I can’t imagine a world without pizza, pasta, cake, or crusty bread!
An integral grain for beer fans and ranchers alike, barley is a grain that’s even older than wheat.
It’s also seed from a species of grass that was first cultivated over 10,000 years ago. It’s the main ingredient in cattle and chicken feed and beer.
Ancient civilizations prioritized beer over bread! While the human consumption of barley is a fermented beverage, barley is making a comeback as a hearty edible grain.
One of my favorite soups is mushroom barley soup. Barley is a nutrient-rich whole grain with a great bite and chew.
Of course, you can double your barley intake by pairing your soup with your favorite beer.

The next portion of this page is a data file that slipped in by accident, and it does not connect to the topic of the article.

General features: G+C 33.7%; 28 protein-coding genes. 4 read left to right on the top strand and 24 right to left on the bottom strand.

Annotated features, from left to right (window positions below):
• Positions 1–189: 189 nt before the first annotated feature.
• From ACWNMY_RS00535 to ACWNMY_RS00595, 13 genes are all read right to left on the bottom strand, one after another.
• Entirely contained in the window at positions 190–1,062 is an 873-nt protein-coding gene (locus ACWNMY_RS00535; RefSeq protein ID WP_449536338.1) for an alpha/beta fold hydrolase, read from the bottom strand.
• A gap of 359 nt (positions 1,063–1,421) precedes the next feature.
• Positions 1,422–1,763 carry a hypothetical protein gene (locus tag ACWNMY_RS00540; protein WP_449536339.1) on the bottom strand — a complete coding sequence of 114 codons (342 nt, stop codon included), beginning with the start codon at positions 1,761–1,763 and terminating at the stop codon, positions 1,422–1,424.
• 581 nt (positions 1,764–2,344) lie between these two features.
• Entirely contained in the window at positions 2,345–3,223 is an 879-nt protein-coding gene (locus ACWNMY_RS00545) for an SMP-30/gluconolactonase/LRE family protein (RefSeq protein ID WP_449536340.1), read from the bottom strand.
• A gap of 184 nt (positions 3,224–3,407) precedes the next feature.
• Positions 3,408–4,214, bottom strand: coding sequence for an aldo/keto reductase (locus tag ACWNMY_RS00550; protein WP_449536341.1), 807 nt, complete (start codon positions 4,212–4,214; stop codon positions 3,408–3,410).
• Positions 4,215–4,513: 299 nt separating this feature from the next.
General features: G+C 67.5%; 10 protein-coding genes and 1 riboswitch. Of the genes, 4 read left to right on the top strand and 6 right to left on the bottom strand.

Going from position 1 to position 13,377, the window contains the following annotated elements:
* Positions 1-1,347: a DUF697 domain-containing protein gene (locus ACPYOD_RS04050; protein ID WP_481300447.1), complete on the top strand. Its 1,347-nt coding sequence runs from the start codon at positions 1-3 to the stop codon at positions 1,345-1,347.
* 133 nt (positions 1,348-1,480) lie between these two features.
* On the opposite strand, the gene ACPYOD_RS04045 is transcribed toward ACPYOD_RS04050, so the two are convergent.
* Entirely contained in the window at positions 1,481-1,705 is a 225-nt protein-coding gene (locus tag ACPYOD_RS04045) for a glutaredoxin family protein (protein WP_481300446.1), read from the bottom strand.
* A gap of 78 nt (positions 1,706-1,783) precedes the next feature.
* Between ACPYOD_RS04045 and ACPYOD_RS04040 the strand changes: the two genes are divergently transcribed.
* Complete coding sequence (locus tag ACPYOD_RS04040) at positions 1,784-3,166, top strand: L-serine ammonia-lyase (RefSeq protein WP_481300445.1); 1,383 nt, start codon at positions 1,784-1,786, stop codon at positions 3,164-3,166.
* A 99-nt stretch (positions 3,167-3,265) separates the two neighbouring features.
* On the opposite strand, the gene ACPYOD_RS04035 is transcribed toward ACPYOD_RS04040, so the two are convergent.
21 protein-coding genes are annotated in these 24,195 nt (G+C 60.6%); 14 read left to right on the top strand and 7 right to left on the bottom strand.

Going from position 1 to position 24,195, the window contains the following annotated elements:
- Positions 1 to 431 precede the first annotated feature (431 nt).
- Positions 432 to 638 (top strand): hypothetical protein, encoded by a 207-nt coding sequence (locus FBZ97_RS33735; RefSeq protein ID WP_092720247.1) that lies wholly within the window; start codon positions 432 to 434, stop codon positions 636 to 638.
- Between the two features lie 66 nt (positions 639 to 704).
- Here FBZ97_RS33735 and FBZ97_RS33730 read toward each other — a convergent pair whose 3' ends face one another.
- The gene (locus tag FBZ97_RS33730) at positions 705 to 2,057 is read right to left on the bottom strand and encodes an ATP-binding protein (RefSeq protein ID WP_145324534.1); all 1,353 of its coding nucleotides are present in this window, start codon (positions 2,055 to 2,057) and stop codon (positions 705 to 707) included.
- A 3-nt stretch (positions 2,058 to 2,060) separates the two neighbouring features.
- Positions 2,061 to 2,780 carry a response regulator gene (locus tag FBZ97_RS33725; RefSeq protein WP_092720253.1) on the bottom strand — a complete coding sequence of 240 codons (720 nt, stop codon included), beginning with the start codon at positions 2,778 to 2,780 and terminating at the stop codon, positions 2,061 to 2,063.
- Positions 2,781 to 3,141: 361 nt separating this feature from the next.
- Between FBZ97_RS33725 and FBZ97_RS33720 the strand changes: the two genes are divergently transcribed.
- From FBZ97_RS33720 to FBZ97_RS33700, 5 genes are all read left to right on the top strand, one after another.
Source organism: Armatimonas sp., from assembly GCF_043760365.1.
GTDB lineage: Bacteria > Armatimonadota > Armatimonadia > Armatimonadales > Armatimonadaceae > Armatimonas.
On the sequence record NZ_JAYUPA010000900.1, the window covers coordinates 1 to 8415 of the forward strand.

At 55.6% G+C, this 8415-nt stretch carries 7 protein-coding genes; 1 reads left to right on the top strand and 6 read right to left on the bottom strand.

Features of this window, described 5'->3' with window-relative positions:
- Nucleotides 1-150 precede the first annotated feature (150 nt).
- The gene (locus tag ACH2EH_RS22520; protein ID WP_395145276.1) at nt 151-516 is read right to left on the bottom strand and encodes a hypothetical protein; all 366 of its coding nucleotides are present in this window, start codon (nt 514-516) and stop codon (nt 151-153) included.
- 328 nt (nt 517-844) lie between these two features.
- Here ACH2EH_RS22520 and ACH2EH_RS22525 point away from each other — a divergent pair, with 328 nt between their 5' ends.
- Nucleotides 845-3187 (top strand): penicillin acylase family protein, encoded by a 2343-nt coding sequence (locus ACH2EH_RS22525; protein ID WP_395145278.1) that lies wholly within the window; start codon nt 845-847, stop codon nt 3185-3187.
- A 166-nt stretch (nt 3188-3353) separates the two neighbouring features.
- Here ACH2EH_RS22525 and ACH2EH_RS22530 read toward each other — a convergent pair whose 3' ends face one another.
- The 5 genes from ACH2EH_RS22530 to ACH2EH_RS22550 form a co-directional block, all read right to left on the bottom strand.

Oats are yet another seed that sprouts grass and is an essential part of human and animal consumption.
They’re cultivated and dried for use as a cereal which you can eat raw or cooked.
Everyone who’s ever seen an ad for oatmeal knows that oats help lower cholesterol, especially oat bran.
You’ll find oats in the grocery sold for porridge. You’ll find oat bran cereals, oat bran muffins, and oatmeal raisin cookies. Their high soluble fiber content helps regulate digestion.
If I want to regulate my digestive track, I know an oat bran muffin and a cup of coffee will do the trick.
Originating from the Andean Mountain region of South America, quinoa was cultivated for human and animal consumption by the Incans, hence its Quechua name.
Quinoa is a flowering plant in the same family as amaranth, which you will soon read about on this list!